Zipolite: the music of the ocean

The polyphony of the ocean is a sound that rarely becomes tedious for me. Though it could neither be called melodious nor harmonious and its rhythms are far from steady, it is one of the most musical of sounds. One hundred feet away, its roar sooths and gently lulls me to sleep… But some people just don’t understand… They come to the ocean and immediately impose their noise upon the night. They start the fire whose flames so clearly leap and dance to the same beautifully erratic rhythm to which the ocean sings… Then… the drums. I do not hate drums. Played well, with taste and a feel for the environment – at least when in a setting shared with such wild beings as sea and flame – they can be a beautiful expression of human creativity. But the odious beat of the drum machine*… of technology… of the factory… destroys the joy of a place like this.

Last night, the first drummer was drumming just this sort of rhythm – lacking all grace, all complexity, any evidence of love for the ocean. A lover immerses himself in his love – her drumming would be part of the music of the ocean if she were playing with love for it.

Later, the drumming was technically better – it had grace… it had complexity – but it still raped the music of the ocean rather than making love to it. As such, it was not soothing. It could not help the ocean put me to sleep. I finally had to ask these senseless hippies to tone down. I can’t deny that they did so with grace. Finally, a bit clumsily, they began to caress the ocean and her music, not to intrude on it… and I was able to doze.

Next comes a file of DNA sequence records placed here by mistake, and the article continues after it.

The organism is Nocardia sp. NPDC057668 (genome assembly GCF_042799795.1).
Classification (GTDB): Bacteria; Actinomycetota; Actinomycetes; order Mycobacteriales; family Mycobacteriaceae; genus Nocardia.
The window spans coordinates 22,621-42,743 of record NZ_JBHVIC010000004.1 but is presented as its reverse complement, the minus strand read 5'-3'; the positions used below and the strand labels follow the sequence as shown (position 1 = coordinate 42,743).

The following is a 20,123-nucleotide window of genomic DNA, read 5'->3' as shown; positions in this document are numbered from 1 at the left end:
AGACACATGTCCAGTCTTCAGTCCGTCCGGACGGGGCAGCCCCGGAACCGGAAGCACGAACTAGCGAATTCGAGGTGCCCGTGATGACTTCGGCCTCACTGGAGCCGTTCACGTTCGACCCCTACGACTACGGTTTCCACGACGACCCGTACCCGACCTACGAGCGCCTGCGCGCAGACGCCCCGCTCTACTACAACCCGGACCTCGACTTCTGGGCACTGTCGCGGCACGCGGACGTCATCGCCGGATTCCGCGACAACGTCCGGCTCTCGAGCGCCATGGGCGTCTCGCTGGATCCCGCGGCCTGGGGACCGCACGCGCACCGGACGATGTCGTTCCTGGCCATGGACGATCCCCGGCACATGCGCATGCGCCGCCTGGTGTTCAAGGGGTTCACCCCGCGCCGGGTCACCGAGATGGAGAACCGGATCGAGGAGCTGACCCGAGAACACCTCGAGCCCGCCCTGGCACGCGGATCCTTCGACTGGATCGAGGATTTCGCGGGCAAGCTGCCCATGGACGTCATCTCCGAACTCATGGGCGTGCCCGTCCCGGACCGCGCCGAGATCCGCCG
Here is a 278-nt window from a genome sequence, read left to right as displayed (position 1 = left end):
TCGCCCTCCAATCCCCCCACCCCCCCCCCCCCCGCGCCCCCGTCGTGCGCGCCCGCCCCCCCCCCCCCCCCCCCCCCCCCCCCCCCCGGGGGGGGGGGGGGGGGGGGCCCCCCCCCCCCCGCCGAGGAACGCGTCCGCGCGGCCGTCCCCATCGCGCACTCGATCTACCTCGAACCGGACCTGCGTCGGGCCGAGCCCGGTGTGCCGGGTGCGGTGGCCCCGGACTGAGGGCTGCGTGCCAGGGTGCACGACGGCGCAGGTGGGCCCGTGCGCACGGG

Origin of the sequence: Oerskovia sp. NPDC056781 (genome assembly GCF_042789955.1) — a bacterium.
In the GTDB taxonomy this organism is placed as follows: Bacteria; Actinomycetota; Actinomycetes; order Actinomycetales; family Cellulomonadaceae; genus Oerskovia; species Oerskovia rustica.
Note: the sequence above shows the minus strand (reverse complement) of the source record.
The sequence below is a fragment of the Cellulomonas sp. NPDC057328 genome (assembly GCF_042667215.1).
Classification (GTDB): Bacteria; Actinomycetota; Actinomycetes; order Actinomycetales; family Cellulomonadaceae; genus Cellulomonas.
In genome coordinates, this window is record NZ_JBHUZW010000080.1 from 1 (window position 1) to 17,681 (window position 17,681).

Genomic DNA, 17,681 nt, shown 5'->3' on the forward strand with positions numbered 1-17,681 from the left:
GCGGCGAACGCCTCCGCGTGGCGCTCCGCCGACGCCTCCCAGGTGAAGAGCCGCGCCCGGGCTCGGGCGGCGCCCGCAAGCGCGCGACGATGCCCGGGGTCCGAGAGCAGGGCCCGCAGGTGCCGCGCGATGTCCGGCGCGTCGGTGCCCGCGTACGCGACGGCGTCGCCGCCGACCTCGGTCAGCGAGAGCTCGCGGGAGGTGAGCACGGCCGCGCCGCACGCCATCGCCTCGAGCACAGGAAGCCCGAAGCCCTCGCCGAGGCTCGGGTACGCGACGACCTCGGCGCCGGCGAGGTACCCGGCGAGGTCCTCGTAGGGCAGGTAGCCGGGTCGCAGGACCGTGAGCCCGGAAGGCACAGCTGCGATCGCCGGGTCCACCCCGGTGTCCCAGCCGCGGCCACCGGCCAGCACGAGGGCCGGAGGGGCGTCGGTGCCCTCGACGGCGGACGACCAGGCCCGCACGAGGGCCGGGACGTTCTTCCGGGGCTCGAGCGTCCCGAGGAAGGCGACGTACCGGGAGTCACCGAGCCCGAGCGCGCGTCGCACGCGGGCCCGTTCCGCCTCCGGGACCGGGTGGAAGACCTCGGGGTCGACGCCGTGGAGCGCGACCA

It could be so much more interesting, so much more beautiful, if those who were to play music in a setting with wild sound would spend a while listening to the wild sound, the non-human music, so that they could improvise around these sounds, not try to drown them out or dominate them – it’s much better to seduce these sounds and make them part of one’s music. Not that we should always try to play along with whatever sound is around, even in a wild setting… But drums, in particular, can be very dominating, very demanding, and so require more careful playing. I do not mean more planned, but a more gentle improvisation… a real care for the music and the sounds surrounding it. Music, possibly more than any other creative endeavor, does not exist alone. It is part of the sensual environment. It can dominate that environment or it can dance with it, play with it, seduce it – become a part of it. We are mostly used to music that dominates: amplified music, recorded music, digital music… But even in these highly technnologized modes there are varying degrees to which it dominates. And I am most offended not when it dominates the environment, but when it dominates me. If I hate raves in the woods or bad drumming by the sea, it is because they intrude on my enjoyment, forcing me to listen whether I want to or not.


*Since writing this in 1998, I have found music in which the drum machine is used with more nuance and escapes the factory sound. Still in the context of sleeping outdoors by the ocean, I would not want to hear it.